Recently, palaeogenetics encountered enormous success when parts of the nuclear genomes of mammoth and Neanderthal man were analysed. Their bones, however, had been preserved in environments favourable to DNA preservation, i.e., permafrost regions and caves in temperate regions. Few studies have tackled archaeological bones from hot, arid regions, although they bear great significance for the study of evolution of humans and the precursors of modern societies. According to archaeological evidence, a key event in neolithisation, the domestication of cattle, took place around 10,000 years ago in Southwest Asia. Genetic data from prehistoric bovine bones preserved in this region might shed light on this process, but the palaeogenetic approach has been hampered by poor DNA preservation. Here, I discuss various aspects of DNA preservation in fossils and the production of reliable palaeogenetic data and present methodological improvements that have enabled us to shed light on the process of cattle domestication in Southwest Asia and its spread into western Europe.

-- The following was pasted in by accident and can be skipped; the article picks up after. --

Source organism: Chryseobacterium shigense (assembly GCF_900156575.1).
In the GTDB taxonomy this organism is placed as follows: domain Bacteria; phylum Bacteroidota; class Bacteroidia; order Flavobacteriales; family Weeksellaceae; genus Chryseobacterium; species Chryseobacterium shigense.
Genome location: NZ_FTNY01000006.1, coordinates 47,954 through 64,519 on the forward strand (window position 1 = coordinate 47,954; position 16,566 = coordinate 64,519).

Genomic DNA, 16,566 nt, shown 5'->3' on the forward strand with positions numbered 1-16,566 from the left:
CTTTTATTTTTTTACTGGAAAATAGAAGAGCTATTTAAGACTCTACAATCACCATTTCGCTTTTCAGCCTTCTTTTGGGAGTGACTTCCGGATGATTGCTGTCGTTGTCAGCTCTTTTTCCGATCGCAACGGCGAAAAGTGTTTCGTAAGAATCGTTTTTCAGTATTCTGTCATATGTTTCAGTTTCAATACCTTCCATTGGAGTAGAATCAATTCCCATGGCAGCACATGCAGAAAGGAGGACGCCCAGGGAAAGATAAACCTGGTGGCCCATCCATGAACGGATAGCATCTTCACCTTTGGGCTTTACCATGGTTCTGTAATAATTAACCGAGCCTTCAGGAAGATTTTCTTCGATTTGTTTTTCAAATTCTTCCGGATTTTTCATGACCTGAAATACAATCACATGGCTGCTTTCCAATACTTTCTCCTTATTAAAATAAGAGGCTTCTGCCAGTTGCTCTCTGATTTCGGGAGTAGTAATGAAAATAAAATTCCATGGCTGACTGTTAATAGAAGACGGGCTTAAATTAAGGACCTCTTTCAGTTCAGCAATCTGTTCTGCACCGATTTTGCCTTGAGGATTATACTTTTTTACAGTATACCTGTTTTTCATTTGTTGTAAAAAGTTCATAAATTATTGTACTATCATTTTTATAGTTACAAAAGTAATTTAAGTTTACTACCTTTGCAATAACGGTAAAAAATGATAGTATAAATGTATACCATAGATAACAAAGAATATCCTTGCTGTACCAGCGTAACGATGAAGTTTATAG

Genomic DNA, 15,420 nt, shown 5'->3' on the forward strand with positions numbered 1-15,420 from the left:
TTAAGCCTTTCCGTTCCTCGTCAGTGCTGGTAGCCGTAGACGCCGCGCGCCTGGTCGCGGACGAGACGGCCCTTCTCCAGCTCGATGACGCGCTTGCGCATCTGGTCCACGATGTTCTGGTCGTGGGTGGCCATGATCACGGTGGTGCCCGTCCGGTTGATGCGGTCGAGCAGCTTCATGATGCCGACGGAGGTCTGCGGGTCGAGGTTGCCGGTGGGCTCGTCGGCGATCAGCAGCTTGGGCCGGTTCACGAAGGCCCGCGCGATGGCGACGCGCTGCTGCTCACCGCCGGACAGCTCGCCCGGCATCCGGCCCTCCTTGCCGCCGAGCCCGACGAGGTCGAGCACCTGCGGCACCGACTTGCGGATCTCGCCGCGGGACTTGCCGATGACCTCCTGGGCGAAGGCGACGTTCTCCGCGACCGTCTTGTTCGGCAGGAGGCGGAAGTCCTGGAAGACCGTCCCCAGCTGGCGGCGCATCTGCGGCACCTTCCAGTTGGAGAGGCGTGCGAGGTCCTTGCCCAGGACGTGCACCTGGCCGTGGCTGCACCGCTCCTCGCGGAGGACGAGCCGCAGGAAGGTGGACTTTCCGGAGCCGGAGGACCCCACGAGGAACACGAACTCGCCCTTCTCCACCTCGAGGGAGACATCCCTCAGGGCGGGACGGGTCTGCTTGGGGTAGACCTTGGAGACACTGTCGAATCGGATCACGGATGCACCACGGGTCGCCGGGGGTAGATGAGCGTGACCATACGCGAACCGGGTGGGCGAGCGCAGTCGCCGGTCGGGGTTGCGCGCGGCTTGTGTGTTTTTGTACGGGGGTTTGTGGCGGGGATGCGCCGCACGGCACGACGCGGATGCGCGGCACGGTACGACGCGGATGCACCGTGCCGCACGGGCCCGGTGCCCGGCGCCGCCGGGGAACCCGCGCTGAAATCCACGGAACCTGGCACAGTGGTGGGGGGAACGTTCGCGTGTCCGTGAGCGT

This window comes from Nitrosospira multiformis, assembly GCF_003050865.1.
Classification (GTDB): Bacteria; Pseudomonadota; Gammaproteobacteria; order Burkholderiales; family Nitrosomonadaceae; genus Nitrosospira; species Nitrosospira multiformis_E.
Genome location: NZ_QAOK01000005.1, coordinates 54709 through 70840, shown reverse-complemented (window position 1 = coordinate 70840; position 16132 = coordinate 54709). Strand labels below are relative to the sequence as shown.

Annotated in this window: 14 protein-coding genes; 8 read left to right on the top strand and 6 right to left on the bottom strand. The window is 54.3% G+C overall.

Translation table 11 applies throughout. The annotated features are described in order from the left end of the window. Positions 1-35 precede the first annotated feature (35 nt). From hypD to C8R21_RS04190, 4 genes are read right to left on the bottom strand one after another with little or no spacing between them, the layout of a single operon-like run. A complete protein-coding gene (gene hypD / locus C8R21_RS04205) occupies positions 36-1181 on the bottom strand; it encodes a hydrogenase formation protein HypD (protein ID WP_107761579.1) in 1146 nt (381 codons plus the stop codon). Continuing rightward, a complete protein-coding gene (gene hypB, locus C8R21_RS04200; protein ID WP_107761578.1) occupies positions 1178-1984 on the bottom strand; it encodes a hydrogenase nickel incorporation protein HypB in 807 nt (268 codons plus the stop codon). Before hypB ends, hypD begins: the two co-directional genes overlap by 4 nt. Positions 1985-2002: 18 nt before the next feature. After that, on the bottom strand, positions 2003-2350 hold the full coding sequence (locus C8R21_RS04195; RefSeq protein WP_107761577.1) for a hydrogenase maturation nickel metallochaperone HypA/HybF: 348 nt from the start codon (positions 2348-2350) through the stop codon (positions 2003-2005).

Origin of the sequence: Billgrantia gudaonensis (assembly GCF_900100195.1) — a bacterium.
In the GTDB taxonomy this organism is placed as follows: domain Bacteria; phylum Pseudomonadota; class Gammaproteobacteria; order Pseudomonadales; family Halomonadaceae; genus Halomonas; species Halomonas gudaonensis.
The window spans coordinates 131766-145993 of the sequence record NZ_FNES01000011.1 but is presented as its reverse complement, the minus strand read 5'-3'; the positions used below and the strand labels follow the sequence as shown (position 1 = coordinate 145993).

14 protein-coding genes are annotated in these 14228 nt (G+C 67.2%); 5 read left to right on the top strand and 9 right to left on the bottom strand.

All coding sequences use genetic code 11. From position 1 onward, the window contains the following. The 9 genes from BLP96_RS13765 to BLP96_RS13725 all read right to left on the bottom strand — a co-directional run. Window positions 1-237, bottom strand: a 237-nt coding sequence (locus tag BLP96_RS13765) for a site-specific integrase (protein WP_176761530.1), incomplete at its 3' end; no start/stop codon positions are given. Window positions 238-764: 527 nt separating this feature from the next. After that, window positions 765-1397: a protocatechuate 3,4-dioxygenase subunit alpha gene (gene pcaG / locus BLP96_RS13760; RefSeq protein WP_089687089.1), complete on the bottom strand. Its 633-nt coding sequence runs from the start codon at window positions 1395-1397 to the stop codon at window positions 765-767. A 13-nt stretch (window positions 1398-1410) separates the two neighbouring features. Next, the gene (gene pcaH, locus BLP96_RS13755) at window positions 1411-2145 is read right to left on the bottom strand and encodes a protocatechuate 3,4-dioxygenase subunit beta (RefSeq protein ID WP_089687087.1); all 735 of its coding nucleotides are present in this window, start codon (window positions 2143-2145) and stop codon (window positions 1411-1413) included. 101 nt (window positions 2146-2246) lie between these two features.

Ancient DNA, Palaeogenetics, Domestication, Cattle, Aurochs, Neolithic, Polymerase chain reaction (PCR)